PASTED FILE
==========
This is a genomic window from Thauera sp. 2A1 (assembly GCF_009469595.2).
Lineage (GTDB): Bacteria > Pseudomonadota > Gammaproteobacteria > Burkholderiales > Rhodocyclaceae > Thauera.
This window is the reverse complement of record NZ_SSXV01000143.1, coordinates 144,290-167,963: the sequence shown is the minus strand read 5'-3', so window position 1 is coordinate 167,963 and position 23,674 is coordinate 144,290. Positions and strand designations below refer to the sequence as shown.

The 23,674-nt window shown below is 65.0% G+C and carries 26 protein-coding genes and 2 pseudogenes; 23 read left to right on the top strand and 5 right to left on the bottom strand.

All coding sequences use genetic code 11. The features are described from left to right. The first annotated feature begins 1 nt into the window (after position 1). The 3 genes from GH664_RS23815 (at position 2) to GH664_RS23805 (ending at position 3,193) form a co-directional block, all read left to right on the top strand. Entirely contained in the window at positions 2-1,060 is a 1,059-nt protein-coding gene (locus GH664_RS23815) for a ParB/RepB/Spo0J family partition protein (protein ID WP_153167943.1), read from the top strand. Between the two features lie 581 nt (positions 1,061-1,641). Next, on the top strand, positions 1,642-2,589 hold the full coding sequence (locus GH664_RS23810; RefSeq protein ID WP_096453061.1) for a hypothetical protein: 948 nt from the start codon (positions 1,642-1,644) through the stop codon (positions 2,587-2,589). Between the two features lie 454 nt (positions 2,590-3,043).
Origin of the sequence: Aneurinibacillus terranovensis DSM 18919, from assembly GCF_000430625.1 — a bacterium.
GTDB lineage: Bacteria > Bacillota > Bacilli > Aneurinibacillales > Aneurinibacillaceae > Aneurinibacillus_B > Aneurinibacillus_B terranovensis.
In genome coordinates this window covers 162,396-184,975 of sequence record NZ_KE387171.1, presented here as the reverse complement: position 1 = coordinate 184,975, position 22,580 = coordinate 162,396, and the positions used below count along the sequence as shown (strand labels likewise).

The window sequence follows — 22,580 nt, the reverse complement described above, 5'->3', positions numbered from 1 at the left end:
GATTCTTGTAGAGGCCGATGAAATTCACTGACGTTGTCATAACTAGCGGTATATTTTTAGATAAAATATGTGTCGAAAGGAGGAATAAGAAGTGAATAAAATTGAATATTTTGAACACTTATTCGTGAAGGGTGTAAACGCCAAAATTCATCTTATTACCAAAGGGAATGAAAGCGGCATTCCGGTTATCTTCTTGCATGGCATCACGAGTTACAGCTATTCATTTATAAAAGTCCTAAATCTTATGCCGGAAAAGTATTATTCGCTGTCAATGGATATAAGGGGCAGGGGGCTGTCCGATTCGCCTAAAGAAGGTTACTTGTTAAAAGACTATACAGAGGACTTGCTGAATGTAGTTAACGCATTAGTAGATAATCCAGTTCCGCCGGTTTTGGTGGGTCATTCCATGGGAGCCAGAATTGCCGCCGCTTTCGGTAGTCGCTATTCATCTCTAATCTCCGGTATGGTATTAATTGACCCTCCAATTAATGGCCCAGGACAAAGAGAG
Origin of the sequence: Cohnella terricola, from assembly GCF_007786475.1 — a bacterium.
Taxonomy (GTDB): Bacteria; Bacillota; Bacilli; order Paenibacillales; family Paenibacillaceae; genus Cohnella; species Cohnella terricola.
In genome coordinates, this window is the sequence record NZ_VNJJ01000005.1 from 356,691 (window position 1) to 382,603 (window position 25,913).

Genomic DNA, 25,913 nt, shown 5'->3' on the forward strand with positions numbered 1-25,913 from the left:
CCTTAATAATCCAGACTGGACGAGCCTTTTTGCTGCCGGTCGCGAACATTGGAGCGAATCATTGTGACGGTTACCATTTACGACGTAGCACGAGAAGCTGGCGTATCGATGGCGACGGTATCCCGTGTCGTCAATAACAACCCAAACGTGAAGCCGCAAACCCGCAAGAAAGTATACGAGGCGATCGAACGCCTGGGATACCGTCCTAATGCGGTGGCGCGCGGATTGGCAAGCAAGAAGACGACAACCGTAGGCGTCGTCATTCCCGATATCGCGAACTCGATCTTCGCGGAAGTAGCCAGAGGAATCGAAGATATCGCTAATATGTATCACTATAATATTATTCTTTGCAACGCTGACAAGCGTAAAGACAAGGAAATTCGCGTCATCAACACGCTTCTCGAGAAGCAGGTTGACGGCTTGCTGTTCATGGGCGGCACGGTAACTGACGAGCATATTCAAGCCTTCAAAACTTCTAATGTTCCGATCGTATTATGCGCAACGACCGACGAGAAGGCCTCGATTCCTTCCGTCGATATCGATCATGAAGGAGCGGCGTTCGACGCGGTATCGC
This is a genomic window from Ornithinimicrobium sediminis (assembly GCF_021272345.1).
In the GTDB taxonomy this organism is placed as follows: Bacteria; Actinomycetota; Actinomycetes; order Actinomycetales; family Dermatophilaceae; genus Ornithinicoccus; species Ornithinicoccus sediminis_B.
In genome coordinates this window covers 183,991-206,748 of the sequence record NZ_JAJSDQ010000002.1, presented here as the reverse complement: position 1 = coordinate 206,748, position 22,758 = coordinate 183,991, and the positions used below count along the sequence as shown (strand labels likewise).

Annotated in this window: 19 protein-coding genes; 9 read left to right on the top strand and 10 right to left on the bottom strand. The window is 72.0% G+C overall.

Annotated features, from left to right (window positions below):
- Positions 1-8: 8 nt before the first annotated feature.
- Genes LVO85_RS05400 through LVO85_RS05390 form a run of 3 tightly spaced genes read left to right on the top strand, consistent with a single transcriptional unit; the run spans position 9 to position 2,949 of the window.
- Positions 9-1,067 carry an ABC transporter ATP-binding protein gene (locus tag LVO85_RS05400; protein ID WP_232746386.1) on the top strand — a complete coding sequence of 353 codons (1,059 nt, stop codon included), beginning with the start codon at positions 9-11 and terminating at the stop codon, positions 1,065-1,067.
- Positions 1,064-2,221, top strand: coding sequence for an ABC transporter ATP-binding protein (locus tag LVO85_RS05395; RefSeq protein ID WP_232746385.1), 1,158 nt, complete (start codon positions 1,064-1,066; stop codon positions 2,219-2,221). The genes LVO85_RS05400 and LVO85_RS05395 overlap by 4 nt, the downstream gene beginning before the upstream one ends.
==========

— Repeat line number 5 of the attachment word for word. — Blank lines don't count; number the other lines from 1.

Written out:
All coding sequences use genetic code 11. The features are described from left to right. The first annotated feature begins 1 nt into the window (after position 1). The 3 genes from GH664_RS23815 (at position 2) to GH664_RS23805 (ending at position 3,193) form a co-directional block, all read left to right on the top strand. Entirely contained in the window at positions 2-1,060 is a 1,059-nt protein-coding gene (locus GH664_RS23815) for a ParB/RepB/Spo0J family partition protein (protein ID WP_153167943.1), read from the top strand. Between the two features lie 581 nt (positions 1,061-1,641). Next, on the top strand, positions 1,642-2,589 hold the full coding sequence (locus GH664_RS23810; RefSeq protein ID WP_096453061.1) for a hypothetical protein: 948 nt from the start codon (positions 1,642-1,644) through the stop codon (positions 2,587-2,589). Between the two features lie 454 nt (positions 2,590-3,043).